Capital press. (Salem, OR) 19??-current, August 21, 2015, Page 9, Image 9

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    August 21, 2015
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CapitalPress.com
9
Idaho late blight outbreak now widespread
By JOHN O’CONNELL
Capital Press
RUPERT, Idaho — High
humidity and continued af-
ternoon thunderstorms have
enabled late blight to prolif-
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a swath of southeast Idaho
encompassing eight counties,
according to potato researcher
Jeff Miller.
Miller, with Rupert-based
Miller Research, is now ad-
vising growers in Minidoka,
Power, Bonneville, Bingham,
Cassia, Madison, Fremont
and Jefferson counties to
spray fungicides weekly —
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roll in and threaten to further
spread the spore load.
Typically, Idaho’s hot and
dry conditions keep late blight
in check.
Miller has encouraged one
grower with severe infection
to kill vines early to limit
the spore load. In most cas-
es, however, he’s found light
infections of the devastating
fungal disease are scattered
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spread in clusters, thanks to
rigorous fungicide programs.
But the even distribution
of lesions — brown patches
often surrounded by light-
green halos — has prevented
growers from controlling the
spread by killing vines in iso-
lated areas.
“As of now, it doesn’t look
like the blight is to the point
of devastation, but you can
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adding it’s become the worst
Idaho late blight outbreak he’s
witnessed since 1998.
In central Minidoka Coun-
ty, where his own research
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blight covering 15 miles from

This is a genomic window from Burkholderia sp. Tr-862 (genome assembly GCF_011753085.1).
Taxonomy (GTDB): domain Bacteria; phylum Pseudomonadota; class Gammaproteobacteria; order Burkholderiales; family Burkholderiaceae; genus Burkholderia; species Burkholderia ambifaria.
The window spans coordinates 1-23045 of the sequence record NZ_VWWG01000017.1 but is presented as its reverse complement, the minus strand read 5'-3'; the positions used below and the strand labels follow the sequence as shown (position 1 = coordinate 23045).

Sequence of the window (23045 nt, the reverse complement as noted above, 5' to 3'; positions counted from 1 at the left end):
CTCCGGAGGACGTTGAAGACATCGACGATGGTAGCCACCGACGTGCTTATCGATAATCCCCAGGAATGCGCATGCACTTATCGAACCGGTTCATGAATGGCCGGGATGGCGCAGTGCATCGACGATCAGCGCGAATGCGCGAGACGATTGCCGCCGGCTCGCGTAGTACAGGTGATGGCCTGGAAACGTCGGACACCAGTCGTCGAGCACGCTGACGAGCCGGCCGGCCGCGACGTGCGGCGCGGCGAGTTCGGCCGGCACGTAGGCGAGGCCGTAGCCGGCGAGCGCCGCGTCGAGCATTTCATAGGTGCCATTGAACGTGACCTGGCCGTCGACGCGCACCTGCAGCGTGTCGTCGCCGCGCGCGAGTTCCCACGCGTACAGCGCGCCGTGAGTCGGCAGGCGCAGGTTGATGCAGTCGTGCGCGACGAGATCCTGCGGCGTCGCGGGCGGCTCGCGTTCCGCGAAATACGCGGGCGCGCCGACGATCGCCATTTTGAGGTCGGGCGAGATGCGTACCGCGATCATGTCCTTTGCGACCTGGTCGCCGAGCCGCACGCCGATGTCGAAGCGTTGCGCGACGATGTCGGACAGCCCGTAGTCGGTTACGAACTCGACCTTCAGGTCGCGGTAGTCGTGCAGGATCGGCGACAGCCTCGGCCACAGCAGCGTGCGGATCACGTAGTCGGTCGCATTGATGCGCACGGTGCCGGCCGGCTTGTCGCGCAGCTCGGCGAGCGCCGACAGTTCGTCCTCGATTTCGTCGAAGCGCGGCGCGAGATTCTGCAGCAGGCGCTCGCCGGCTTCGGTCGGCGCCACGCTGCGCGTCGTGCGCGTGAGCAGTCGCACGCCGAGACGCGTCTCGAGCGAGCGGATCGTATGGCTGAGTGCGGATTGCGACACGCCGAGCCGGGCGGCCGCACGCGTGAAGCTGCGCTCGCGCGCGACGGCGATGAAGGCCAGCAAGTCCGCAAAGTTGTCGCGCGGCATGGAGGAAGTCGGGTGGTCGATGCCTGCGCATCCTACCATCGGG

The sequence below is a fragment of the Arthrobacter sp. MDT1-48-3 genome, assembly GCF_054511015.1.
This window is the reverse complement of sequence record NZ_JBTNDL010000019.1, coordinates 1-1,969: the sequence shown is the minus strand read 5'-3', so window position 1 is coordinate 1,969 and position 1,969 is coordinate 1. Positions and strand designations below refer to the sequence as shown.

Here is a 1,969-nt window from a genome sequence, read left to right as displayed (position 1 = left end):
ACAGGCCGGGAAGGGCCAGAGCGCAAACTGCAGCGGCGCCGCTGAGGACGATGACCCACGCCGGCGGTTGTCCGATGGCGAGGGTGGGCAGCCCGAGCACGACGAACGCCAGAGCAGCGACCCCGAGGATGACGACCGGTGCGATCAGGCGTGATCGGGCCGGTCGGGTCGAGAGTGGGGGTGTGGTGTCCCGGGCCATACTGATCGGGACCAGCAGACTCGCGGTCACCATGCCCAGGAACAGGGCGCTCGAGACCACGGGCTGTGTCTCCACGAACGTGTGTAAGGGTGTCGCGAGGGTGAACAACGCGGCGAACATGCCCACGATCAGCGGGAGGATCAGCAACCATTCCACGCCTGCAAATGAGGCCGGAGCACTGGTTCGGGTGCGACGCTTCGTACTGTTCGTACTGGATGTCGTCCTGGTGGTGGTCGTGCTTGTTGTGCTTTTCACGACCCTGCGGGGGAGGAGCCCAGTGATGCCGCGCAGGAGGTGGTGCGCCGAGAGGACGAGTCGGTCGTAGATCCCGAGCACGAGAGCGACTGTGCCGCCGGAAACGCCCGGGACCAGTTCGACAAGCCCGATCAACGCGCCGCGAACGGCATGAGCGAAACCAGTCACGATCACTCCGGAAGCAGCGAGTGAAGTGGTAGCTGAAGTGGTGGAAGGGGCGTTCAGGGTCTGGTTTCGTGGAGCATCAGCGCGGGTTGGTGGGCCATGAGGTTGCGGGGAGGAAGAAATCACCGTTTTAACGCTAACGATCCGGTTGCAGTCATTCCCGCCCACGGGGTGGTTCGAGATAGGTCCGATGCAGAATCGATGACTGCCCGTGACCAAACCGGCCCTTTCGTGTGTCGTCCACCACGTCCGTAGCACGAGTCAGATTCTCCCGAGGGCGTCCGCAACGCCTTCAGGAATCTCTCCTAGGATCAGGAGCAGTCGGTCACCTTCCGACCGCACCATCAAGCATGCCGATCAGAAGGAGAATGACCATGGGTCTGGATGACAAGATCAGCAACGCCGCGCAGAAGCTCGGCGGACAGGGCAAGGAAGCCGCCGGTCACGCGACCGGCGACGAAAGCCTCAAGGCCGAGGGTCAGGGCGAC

north to south and 10 miles
from east to west.
Minidoka County crop ad-
visor Gordon Harper has also
increased his growers’ fun-
gicide programs to weekly,
compared with every 14 days
in a normal year, using more
costly but effective products,
and cutting into their already
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“This is the worst I’ve seen
it as far as widespread and
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Harper said.
All late blight samples in
the state have tested as U.S.
23, the same strain found in
the Blackfoot area after heavy
August rains last season. Mill-
er suspects the current Eastern
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time the disease has over-
wintered in Idaho volunteers,
though Magic Valley’s infec-
tions apparently originated
from another source.
The good news, Miller
said, is that U.S. 23, unlike
other strains, is sensitive to
the systemic fungicide meta-
laxyl — though he warns
the chemical works in living
tissue and would be a poor
choice for senescing plants.
Miller has found late blight
has been much slower to in-
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was applied earlier in the sea-
son to control other diseases,
such as pink rot.
Hoping to ensure an ade-
quate chemical supply, Syn-
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Idaho emergency labels for
Ridomil, which contains meta-
laxyl, and Revis as standalone
fungicides in potatoes.
Power County grower Nate
Schroeder, whose crop had late
blight last year, has sprayed a
special gas in empty storages to
rid them of residual spores and
plans to treat spuds with phos-
phorous acid as they head into
storage. He also plans to acid-kill
vines to limit chances of spores
contaminating tubers at harvest.
Though Schroeder has
seen no evidence of late
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son, he’s operating under the
assumption that it’s present.
He’s sticking with a biweekly
John O’Connell/Capital Press
spraying program, however.
“We’re pretty sure it’s -HII0LOOHUZLWK0LOOHU5HVHDUFKLQ5XSHUW,GDKR¿QGVDSRWDWRSODQWZLWKDEURZQOHVLRQVRUURXQGHGE\
out there because it’s every- DJUHHQKDOR²DV\PSWRPRIODWHEOLJKW/DWHEOLJKWKDVEHFRPHH[WUHPHO\ZLGHVSUHDGLQ0DJLF9DOOH\
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